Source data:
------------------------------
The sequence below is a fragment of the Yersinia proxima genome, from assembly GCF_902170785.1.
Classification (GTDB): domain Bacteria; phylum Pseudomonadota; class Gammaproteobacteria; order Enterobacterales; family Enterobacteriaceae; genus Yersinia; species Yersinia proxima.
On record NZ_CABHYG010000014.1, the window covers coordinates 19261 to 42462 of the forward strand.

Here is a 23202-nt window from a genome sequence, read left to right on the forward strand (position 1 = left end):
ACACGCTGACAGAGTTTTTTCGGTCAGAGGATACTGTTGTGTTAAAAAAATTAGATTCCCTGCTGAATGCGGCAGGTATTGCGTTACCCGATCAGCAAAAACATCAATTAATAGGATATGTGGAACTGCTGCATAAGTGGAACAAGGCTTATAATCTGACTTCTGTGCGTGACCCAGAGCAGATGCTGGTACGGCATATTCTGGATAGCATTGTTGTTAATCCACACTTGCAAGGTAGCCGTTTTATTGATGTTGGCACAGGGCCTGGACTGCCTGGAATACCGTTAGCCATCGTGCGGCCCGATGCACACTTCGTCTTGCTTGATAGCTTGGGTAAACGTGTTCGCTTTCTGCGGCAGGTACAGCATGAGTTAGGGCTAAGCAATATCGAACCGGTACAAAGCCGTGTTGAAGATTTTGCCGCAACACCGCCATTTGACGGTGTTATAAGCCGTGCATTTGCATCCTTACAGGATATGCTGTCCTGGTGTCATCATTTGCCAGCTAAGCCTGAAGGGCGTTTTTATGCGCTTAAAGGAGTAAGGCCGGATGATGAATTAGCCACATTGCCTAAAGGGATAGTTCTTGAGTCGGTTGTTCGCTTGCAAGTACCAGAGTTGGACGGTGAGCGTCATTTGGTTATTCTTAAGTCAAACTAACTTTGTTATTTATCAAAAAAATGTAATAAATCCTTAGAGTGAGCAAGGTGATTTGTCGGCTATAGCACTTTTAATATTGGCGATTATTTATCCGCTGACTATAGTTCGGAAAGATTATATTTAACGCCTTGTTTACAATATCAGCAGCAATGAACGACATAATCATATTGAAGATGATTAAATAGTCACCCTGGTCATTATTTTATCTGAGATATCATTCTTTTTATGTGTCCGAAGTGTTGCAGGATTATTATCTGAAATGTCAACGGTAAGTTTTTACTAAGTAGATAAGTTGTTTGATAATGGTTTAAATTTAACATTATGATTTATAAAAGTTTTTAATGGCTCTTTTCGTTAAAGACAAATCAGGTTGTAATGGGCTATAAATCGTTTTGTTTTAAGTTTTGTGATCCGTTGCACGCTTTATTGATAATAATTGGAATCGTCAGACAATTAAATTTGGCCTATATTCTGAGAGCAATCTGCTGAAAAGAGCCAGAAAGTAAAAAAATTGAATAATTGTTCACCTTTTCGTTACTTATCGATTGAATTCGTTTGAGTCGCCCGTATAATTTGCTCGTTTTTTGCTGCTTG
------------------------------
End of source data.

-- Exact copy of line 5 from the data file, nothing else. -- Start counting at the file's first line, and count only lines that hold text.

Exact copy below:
ACACGCTGACAGAGTTTTTTCGGTCAGAGGATACTGTTGTGTTAAAAAAATTAGATTCCCTGCTGAATGCGGCAGGTATTGCGTTACCCGATCAGCAAAAACATCAATTAATAGGATATGTGGAACTGCTGCATAAGTGGAACAAGGCTTATAATCTGACTTCTGTGCGTGACCCAGAGCAGATGCTGGTACGGCATATTCTGGATAGCATTGTTGTTAATCCACACTTGCAAGGTAGCCGTTTTATTGATGTTGGCACAGGGCCTGGACTGCCTGGAATACCGTTAGCCATCGTGCGGCCCGATGCACACTTCGTCTTGCTTGATAGCTTGGGTAAACGTGTTCGCTTTCTGCGGCAGGTACAGCATGAGTTAGGGCTAAGCAATATCGAACCGGTACAAAGCCGTGTTGAAGATTTTGCCGCAACACCGCCATTTGACGGTGTTATAAGCCGTGCATTTGCATCCTTACAGGATATGCTGTCCTGGTGTCATCATTTGCCAGCTAAGCCTGAAGGGCGTTTTTATGCGCTTAAAGGAGTAAGGCCGGATGATGAATTAGCCACATTGCCTAAAGGGATAGTTCTTGAGTCGGTTGTTCGCTTGCAAGTACCAGAGTTGGACGGTGAGCGTCATTTGGTTATTCTTAAGTCAAACTAACTTTGTTATTTATCAAAAAAATGTAATAAATCCTTAGAGTGAGCAAGGTGATTTGTCGGCTATAGCACTTTTAATATTGGCGATTATTTATCCGCTGACTATAGTTCGGAAAGATTATATTTAACGCCTTGTTTACAATATCAGCAGCAATGAACGACATAATCATATTGAAGATGATTAAATAGTCACCCTGGTCATTATTTTATCTGAGATATCATTCTTTTTATGTGTCCGAAGTGTTGCAGGATTATTATCTGAAATGTCAACGGTAAGTTTTTACTAAGTAGATAAGTTGTTTGATAATGGTTTAAATTTAACATTATGATTTATAAAAGTTTTTAATGGCTCTTTTCGTTAAAGACAAATCAGGTTGTAATGGGCTATAAATCGTTTTGTTTTAAGTTTTGTGATCCGTTGCACGCTTTATTGATAATAATTGGAATCGTCAGACAATTAAATTTGGCCTATATTCTGAGAGCAATCTGCTGAAAAGAGCCAGAAAGTAAAAAAATTGAATAATTGTTCACCTTTTCGTTACTTATCGATTGAATTCGTTTGAGTCGCCCGTATAATTTGCTCGTTTTTTGCTGCTTG